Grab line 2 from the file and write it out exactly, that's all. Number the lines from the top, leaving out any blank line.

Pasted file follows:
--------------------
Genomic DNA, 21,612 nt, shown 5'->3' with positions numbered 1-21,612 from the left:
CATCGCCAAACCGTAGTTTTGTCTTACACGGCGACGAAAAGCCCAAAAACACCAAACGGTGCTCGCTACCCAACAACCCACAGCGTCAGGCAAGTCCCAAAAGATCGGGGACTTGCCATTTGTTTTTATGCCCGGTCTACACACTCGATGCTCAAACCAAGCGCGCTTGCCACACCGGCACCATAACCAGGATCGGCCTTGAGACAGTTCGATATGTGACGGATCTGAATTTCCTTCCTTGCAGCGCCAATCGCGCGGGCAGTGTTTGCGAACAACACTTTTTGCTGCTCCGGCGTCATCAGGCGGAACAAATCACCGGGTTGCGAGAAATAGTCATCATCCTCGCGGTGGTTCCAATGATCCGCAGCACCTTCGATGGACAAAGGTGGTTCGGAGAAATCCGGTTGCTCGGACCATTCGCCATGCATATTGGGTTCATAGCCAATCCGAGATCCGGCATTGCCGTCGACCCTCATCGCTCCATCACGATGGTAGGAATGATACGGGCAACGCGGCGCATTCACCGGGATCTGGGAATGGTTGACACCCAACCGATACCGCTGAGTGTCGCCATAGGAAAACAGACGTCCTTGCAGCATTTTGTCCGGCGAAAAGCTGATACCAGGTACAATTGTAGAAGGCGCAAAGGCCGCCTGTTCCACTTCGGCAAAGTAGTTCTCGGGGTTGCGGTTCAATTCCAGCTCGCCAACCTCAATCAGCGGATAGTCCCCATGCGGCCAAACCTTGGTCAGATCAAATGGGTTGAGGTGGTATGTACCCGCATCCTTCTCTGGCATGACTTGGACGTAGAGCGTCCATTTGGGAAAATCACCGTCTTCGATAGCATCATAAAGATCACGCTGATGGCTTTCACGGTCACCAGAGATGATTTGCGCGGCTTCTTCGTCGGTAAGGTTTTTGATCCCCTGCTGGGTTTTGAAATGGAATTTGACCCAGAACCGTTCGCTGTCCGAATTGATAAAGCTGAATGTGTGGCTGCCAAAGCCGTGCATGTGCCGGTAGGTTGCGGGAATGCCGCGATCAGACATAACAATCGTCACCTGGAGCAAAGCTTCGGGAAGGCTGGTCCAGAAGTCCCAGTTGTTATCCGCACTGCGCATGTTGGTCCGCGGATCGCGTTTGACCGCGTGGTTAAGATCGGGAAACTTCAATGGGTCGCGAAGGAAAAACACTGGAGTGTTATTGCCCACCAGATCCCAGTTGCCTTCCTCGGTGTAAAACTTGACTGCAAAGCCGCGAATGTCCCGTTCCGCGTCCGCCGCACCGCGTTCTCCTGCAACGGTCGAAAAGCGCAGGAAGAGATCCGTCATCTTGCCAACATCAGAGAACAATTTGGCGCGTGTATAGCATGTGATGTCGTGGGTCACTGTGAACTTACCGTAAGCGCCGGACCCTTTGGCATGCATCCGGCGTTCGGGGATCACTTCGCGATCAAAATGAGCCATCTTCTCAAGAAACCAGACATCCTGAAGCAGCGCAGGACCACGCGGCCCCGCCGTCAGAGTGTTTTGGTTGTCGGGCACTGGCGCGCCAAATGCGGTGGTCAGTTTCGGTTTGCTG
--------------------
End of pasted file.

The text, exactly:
CATCGCCAAACCGTAGTTTTGTCTTACACGGCGACGAAAAGCCCAAAAACACCAAACGGTGCTCGCTACCCAACAACCCACAGCGTCAGGCAAGTCCCAAAAGATCGGGGACTTGCCATTTGTTTTTATGCCCGGTCTACACACTCGATGCTCAAACCAAGCGCGCTTGCCACACCGGCACCATAACCAGGATCGGCCTTGAGACAGTTCGATATGTGACGGATCTGAATTTCCTTCCTTGCAGCGCCAATCGCGCGGGCAGTGTTTGCGAACAACACTTTTTGCTGCTCCGGCGTCATCAGGCGGAACAAATCACCGGGTTGCGAGAAATAGTCATCATCCTCGCGGTGGTTCCAATGATCCGCAGCACCTTCGATGGACAAAGGTGGTTCGGAGAAATCCGGTTGCTCGGACCATTCGCCATGCATATTGGGTTCATAGCCAATCCGAGATCCGGCATTGCCGTCGACCCTCATCGCTCCATCACGATGGTAGGAATGATACGGGCAACGCGGCGCATTCACCGGGATCTGGGAATGGTTGACACCCAACCGATACCGCTGAGTGTCGCCATAGGAAAACAGACGTCCTTGCAGCATTTTGTCCGGCGAAAAGCTGATACCAGGTACAATTGTAGAAGGCGCAAAGGCCGCCTGTTCCACTTCGGCAAAGTAGTTCTCGGGGTTGCGGTTCAATTCCAGCTCGCCAACCTCAATCAGCGGATAGTCCCCATGCGGCCAAACCTTGGTCAGATCAAATGGGTTGAGGTGGTATGTACCCGCATCCTTCTCTGGCATGACTTGGACGTAGAGCGTCCATTTGGGAAAATCACCGTCTTCGATAGCATCATAAAGATCACGCTGATGGCTTTCACGGTCACCAGAGATGATTTGCGCGGCTTCTTCGTCGGTAAGGTTTTTGATCCCCTGCTGGGTTTTGAAATGGAATTTGACCCAGAACCGTTCGCTGTCCGAATTGATAAAGCTGAATGTGTGGCTGCCAAAGCCGTGCATGTGCCGGTAGGTTGCGGGAATGCCGCGATCAGACATAACAATCGTCACCTGGAGCAAAGCTTCGGGAAGGCTGGTCCAGAAGTCCCAGTTGTTATCCGCACTGCGCATGTTGGTCCGCGGATCGCGTTTGACCGCGTGGTTAAGATCGGGAAACTTCAATGGGTCGCGAAGGAAAAACACTGGAGTGTTATTGCCCACCAGATCCCAGTTGCCTTCCTCGGTGTAAAACTTGACTGCAAAGCCGCGAATGTCCCGTTCCGCGTCCGCCGCACCGCGTTCTCCTGCAACGGTCGAAAAGCGCAGGAAGAGATCCGTCATCTTGCCAACATCAGAGAACAATTTGGCGCGTGTATAGCATGTGATGTCGTGGGTCACTGTGAACTTACCGTAAGCGCCGGACCCTTTGGCATGCATCCGGCGTTCGGGGATCACTTCGCGATCAAAATGAGCCATCTTCTCAAGAAACCAGACATCCTGAAGCAGCGCAGGACCACGCGGCCCCGCCGTCAGAGTGTTTTGGTTGTCGGGCACTGGCGCGCCAAATGCGGTGGTCAGTTTCGGTTTGCTG